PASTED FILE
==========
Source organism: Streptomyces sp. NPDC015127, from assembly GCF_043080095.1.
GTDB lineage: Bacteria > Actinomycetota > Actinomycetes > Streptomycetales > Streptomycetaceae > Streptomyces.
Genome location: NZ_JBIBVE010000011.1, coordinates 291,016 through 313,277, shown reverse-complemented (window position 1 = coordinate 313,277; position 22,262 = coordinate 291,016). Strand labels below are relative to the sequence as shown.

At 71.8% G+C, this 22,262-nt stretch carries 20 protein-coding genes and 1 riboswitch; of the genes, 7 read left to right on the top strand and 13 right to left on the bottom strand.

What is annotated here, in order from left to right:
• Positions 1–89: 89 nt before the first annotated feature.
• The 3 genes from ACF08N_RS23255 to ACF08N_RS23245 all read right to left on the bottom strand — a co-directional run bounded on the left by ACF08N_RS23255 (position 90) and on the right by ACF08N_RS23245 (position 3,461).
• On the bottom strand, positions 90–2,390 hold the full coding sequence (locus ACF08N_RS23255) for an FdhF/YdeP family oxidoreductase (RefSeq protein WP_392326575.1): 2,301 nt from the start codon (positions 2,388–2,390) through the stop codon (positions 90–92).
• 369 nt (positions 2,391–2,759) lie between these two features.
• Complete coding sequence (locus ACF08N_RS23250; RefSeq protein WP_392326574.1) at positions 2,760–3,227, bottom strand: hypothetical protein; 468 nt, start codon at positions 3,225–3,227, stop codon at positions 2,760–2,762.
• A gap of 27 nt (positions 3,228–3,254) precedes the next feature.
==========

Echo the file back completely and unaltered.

Source organism: Streptomyces sp. NPDC015127, from assembly GCF_043080095.1.
GTDB lineage: Bacteria > Actinomycetota > Actinomycetes > Streptomycetales > Streptomycetaceae > Streptomyces.
Genome location: NZ_JBIBVE010000011.1, coordinates 291,016 through 313,277, shown reverse-complemented (window position 1 = coordinate 313,277; position 22,262 = coordinate 291,016). Strand labels below are relative to the sequence as shown.

At 71.8% G+C, this 22,262-nt stretch carries 20 protein-coding genes and 1 riboswitch; of the genes, 7 read left to right on the top strand and 13 right to left on the bottom strand.

What is annotated here, in order from left to right:
• Positions 1–89: 89 nt before the first annotated feature.
• The 3 genes from ACF08N_RS23255 to ACF08N_RS23245 all read right to left on the bottom strand — a co-directional run bounded on the left by ACF08N_RS23255 (position 90) and on the right by ACF08N_RS23245 (position 3,461).
• On the bottom strand, positions 90–2,390 hold the full coding sequence (locus ACF08N_RS23255) for an FdhF/YdeP family oxidoreductase (RefSeq protein WP_392326575.1): 2,301 nt from the start codon (positions 2,388–2,390) through the stop codon (positions 90–92).
• 369 nt (positions 2,391–2,759) lie between these two features.
• Complete coding sequence (locus ACF08N_RS23250; RefSeq protein WP_392326574.1) at positions 2,760–3,227, bottom strand: hypothetical protein; 468 nt, start codon at positions 3,225–3,227, stop codon at positions 2,760–2,762.
• A gap of 27 nt (positions 3,228–3,254) precedes the next feature.